Matisse Thybulle has developed into one of the best perimeter defenders in the entire NBA. It isn’t too common that you see players being named to an All-Defensive team in their second year — something that Thybulle accomplished last season. Unfortunately, Thybulle’s offense (or lack there of) has kept him from logging major minutes on a reliable basis for his first two years.
This season we’ve seen a lot more of Thybulle, who is logging a career-high in minutes per game (26). A lot of this can be attributed to two different things: Ben Simmons, their best perimeter defender, not being around, along with Danny Green’s multiple injuries. Both of these factors have thrusted Thybulle into his largest role yet as the Sixers lack defense and athleticism on the perimeter.
Thybulle’s newfound expanded role has led to the Sixers experimenting with ways to keep him on the floor. His offensive game has been extremely limited in the past, mainly shooting standstill perimeter jumpers. Unfortunately, we’ve seen Thybulle’s three-point shot continue to regress with time going from 35.7 percent in his rookie year, to 30.1 percent last season, to 27.7 percent this season.
The key for the Sixers has always been providing ample spacing around Joel Embiid. Thybulle hasn’t provided much of that this season, which has led to them utilizing him in ways we haven’t seen before.
This season Doc Rivers has opted to use Thybulle in the dunker spot, a place where Simmons would usually operate. This hasn’t been much of an option in the past since the Sixers were playing with a point guard that refused to shoot open jumpers. Since Simmons isn’t around it’s allowed the Sixers to “hide” Thybulle on offense there, which has led to surprisingly good results thus far.
Thybulle’s efficiency from the field has skyrocketed this year, mainly due to his shots around the basketball. So far he’s averaging 47.8 percent from the field, which is really solid for a guard or forward. If you subtract his three-point attempts and that number goes up even higher, at 69.2 percent on all two-point attempts. Thybulle doesn’t operate in the mid-range, like at all, and you can see just how efficient he’s been on his shot chart provided by NBA.com/stats:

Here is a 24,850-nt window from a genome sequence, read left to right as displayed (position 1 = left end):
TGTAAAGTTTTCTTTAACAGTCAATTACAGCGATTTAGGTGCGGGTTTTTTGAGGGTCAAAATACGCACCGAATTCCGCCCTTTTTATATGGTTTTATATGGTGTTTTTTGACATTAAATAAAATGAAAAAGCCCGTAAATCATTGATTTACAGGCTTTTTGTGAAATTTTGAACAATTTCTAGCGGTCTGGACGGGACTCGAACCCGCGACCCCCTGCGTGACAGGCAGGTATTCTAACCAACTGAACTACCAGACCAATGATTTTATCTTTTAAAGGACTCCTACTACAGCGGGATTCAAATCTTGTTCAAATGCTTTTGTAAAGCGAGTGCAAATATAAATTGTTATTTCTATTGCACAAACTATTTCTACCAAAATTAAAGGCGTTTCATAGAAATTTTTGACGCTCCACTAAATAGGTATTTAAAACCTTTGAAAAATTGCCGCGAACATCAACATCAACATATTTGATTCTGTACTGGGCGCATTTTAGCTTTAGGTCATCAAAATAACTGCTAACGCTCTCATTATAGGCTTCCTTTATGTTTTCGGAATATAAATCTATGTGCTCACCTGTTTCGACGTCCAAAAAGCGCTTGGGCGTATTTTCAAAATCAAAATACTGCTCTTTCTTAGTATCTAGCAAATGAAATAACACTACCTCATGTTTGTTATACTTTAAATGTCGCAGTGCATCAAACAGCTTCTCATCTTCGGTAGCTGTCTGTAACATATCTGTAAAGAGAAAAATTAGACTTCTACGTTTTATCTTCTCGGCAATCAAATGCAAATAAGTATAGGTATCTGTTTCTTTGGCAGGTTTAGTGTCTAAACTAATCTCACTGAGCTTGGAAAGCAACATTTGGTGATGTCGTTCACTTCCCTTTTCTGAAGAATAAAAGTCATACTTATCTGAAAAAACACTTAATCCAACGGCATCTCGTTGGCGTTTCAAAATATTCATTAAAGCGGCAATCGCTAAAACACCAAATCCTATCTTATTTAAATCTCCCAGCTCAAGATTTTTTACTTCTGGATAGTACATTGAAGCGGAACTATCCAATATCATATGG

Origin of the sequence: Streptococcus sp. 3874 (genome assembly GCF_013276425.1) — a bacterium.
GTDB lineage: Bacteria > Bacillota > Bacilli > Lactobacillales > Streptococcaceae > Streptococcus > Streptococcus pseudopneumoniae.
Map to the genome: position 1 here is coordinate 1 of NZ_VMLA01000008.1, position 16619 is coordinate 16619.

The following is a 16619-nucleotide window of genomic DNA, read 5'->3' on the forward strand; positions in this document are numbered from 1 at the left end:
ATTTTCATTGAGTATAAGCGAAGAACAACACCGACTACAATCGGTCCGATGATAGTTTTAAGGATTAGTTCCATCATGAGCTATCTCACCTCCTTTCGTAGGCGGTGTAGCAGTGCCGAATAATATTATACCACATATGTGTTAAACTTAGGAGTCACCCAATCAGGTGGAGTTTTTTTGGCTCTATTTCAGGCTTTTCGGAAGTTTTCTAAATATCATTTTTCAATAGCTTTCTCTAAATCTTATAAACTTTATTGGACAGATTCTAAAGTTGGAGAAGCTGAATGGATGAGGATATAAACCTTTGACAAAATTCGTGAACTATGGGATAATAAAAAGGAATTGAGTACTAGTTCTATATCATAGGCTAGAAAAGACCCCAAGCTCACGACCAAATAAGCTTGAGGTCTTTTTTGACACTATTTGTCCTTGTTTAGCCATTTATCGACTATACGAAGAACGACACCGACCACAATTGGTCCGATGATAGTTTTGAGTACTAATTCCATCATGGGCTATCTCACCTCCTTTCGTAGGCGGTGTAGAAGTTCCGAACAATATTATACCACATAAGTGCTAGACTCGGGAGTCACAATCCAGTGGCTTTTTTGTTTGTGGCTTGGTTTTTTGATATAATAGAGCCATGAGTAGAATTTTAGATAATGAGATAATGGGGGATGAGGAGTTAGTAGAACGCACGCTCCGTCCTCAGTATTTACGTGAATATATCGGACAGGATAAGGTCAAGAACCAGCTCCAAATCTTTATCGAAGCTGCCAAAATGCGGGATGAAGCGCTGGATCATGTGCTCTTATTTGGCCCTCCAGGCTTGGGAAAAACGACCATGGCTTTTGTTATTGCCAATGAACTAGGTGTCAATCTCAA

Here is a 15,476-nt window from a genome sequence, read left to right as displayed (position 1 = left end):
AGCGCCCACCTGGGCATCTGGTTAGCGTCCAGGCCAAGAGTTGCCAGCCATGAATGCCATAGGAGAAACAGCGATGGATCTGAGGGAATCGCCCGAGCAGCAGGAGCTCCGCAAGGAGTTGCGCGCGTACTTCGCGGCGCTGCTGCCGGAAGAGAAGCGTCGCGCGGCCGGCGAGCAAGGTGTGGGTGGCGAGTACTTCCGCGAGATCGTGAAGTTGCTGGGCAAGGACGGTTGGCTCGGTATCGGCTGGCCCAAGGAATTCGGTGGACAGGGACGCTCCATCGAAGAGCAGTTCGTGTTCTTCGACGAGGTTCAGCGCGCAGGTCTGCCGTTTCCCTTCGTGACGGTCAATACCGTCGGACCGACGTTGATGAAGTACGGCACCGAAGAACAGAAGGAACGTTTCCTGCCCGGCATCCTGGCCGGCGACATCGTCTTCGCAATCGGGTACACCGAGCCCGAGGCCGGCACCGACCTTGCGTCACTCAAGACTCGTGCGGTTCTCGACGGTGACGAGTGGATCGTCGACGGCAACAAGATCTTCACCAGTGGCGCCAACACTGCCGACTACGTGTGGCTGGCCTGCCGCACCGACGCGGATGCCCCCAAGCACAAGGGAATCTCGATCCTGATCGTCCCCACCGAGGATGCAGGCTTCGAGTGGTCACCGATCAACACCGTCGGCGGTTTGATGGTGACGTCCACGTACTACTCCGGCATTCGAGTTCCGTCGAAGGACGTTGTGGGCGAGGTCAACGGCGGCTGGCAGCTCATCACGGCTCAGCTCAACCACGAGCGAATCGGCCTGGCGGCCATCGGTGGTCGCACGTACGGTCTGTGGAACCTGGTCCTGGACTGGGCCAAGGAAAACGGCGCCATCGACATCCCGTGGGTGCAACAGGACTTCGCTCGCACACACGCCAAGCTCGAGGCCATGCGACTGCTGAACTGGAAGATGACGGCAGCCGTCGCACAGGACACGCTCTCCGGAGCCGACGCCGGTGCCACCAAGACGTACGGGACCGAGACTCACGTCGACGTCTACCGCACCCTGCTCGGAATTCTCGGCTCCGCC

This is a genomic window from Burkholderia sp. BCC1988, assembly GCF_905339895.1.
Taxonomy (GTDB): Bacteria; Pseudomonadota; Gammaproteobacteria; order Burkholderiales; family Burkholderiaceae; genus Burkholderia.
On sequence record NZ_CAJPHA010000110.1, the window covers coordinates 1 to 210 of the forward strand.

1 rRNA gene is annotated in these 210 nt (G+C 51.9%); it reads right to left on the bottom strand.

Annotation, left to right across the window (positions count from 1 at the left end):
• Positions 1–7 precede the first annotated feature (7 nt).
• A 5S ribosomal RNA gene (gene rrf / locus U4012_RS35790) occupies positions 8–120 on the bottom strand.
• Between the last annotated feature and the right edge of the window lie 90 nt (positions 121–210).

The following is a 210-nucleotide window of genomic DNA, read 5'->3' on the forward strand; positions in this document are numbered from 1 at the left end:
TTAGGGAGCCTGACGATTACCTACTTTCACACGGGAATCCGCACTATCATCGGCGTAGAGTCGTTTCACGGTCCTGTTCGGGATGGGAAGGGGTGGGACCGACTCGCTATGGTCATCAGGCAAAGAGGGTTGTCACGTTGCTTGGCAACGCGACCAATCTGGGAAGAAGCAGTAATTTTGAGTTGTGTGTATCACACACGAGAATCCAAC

Thybulle’s shooting in the paint is good compared to nearly every other area of the court. He’s shooting 74.6 percent in that area on a healthy number of attempts. When he gets the ball around the rim he’s good at converting.
There’s also been improvement on cutting to the rim. Thybulle and Embiid have developed some serious chemistry in this area. The majority of the time the other team will double off of Thybulle to throw two defenders at Embiid. Thybulle is able to recognize this much more, and instead of settling for a jumper you’ll often find him slashing to the rim — which typically forces someone else to switch onto him. The shooting percentages showcase just how much of a better shot it is for Thybulle to attempt it at the rim compared to most perimeter areas.
Joel Embiid has started developing some nice chemistry with Matisse Thybulle in the dunker spot recently.— Tom West (@TomWestNBA) January 11, 2022
Thybulle is staying active and finishing well when guys help off him, and Embiid is finding him pretty consistently. pic.twitter.com/NlCEjm8BRy
Thybulle’s development with shooting will always be crucial to him and his career, as it’s really the only thing separating him from getting major playing time. Until that time comes, the adjustments made by the Sixers have allowed him to have an efficiency renaissance offensively. Doubling Embiid off of Thybulle has been much more dangerous than ever.
We’ve even seen the Sixers miss Thybulle offensively (talk about a sentence I never thought I would type) in the past few games where he was out with a shoulder sprain. They tried to have two-way player Charlie Brown Jr. fill the role, but he just didn’t have the finishing ability that Thybulle has. The utilization of Thybulle around the rim is promising, and it’s what may lead him to getting more minutes in the near future. Let’s hope that a reliable perimeter jumper is next on the list of things to expect from his development.